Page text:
Developing a Fuel Strategy Amid Soaring Costs

High gas prices mean more headaches for retailers. Experts weigh in on the best ways to survive the market volatility.

By Erin Rigik, Associate Editor.

With gas prices skyrocketing, retailers are feeling the squeeze from every angle. But there are unique opportunities for savvy retailers to reduce fuel expenditures, which will afford them a better margin while remaining competitive on street pricing.

These strategies include shipping on the pipeline in order to avoid volatile rack pricing, or dabbling in the spot market to gauge when prices are set to dip or climb. Many chains are also adding price optimizing software that clues them in to where the competition is setting prices. The bottom line is the more prices rise, the more retailers are hurting.

“The higher the gas price, the more our members are paying in credit swipe fees. If gas is at $3 a gallon, we’re getting charged seven cents and when it goes to $4 a gallon we’re getting charged nine cents,” said Ned Bowman, executive director of the Florida Petroleum Marketers and Convenience Store Association. “Plus, as the price hits $4 a gallon, whatever disposable income people have to buy a cup of coffee or a sandwich inside the c-store has been spent on gas, so we’re not getting the additional sales.”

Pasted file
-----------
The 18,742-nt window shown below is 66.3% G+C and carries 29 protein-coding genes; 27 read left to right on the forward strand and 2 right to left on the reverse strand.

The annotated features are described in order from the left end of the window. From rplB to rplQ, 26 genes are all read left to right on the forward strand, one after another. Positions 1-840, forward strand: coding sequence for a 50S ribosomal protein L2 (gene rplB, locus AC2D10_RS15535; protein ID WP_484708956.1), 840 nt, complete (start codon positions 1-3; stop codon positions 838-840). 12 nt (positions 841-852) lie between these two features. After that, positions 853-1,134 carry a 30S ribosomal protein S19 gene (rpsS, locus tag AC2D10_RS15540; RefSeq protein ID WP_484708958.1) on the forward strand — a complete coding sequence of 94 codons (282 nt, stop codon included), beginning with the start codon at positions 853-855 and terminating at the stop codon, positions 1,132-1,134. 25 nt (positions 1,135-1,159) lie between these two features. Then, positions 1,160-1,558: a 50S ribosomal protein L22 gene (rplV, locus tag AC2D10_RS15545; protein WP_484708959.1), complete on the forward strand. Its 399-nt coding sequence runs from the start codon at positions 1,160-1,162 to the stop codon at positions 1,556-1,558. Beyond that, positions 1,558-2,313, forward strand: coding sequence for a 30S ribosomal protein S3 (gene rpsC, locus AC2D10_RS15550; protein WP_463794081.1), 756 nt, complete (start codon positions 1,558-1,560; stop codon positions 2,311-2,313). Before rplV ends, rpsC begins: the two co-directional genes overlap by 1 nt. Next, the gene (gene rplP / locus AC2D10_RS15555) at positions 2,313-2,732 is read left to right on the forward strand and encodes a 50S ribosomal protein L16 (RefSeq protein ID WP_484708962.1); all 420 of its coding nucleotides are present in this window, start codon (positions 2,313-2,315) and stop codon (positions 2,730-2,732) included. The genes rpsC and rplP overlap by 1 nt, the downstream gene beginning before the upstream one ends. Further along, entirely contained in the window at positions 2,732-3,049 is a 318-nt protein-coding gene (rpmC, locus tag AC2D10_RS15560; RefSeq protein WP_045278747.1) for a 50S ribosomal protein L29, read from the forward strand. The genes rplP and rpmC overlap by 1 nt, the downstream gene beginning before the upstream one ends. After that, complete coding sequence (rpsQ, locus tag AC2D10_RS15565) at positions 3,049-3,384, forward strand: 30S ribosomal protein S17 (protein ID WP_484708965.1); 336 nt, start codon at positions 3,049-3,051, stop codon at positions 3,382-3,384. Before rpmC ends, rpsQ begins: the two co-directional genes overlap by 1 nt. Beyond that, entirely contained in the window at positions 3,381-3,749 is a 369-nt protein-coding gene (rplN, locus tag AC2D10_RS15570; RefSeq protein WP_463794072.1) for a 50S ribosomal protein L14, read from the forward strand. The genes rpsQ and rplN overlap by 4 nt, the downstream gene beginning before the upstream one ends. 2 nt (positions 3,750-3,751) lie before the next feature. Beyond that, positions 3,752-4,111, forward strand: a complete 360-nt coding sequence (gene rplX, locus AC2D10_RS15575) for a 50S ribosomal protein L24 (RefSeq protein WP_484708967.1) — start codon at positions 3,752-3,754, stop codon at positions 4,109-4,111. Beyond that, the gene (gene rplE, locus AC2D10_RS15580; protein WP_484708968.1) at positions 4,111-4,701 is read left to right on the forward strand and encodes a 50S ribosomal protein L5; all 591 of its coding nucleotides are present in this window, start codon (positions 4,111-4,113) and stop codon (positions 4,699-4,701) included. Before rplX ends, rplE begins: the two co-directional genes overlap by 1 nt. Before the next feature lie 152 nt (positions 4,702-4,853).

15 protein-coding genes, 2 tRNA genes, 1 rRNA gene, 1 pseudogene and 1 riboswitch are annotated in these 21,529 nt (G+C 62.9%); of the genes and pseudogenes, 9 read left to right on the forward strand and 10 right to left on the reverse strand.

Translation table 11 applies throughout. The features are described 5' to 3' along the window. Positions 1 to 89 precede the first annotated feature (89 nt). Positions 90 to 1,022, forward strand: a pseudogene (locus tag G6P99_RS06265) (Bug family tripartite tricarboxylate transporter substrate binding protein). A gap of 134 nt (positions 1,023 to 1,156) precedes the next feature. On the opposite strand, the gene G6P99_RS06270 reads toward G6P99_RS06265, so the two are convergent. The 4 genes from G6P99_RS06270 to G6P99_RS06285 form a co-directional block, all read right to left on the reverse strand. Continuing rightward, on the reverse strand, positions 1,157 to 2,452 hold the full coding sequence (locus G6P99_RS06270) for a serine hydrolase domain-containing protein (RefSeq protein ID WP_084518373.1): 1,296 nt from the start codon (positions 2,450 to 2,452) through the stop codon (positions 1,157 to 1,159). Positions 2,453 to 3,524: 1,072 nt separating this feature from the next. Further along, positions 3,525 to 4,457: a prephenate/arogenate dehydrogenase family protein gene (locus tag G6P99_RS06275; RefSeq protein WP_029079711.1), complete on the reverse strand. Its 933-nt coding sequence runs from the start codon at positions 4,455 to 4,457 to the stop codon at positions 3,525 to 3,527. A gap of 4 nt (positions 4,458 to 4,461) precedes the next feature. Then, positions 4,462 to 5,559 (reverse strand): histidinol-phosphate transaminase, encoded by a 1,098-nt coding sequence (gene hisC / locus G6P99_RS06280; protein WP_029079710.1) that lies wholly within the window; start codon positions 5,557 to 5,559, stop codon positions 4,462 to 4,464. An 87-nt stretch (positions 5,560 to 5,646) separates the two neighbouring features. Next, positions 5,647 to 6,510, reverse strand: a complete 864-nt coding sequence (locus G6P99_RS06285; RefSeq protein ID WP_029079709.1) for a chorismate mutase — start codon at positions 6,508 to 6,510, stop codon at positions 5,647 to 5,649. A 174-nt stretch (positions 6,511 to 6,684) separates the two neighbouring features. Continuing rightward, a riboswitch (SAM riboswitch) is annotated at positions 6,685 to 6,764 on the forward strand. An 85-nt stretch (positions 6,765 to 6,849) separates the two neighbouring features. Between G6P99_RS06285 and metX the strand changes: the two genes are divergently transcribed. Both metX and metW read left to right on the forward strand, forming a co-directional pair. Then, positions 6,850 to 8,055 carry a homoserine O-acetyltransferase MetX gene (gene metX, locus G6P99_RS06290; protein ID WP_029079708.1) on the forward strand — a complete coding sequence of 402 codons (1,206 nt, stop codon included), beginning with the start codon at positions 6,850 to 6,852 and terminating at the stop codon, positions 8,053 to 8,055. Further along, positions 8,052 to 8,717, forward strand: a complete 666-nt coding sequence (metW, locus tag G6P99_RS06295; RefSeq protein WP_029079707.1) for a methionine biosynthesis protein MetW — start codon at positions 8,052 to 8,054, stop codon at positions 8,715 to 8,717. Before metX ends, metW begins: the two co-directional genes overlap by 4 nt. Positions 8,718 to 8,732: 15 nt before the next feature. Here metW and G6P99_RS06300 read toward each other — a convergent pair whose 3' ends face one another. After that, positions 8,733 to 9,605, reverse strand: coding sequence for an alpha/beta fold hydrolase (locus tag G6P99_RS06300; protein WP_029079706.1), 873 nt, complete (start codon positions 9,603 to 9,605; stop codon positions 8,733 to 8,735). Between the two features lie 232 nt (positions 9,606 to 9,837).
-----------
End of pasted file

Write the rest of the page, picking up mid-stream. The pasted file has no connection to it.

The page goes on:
Making Sense of the Market
What’s more, prices are fluctuating intensely, making it more difficult to know how to plan gas purchases so operating capital is tied up in underground inventory, especially since recent price hikes are being driven by impulse reactions to unrest in the Middle East, rather than supply and demand. “We’d like to see the speculators get out of the market in New York,” Bowman said, echoing the sentiment of many retailers.

As prices trend upward, retailers are struggling to stay competitive on price while protecting their margin.

“We’re completely at the mercy of what suppliers put out there,” said John Maling, director of procurement for Ace Energy, which does all the wholesale fuel buying for The Spinx Cos. Spinx operates more than 65 c-stores in South Carolina and North Carolina. “We have some ability to raise our prices, but not much, so if prices are rising quickly like they have the last few months, that squeezes our margins because we’re not able to move our street prices as fast as our costs are being affected by the wholesale prices,”

Spinx, which offers its own gas under the Spinx brand, doesn’t have the luxury of a contract through a major gas brand, so it must face the challenge of buying for its stores on days with strong upswings in prices.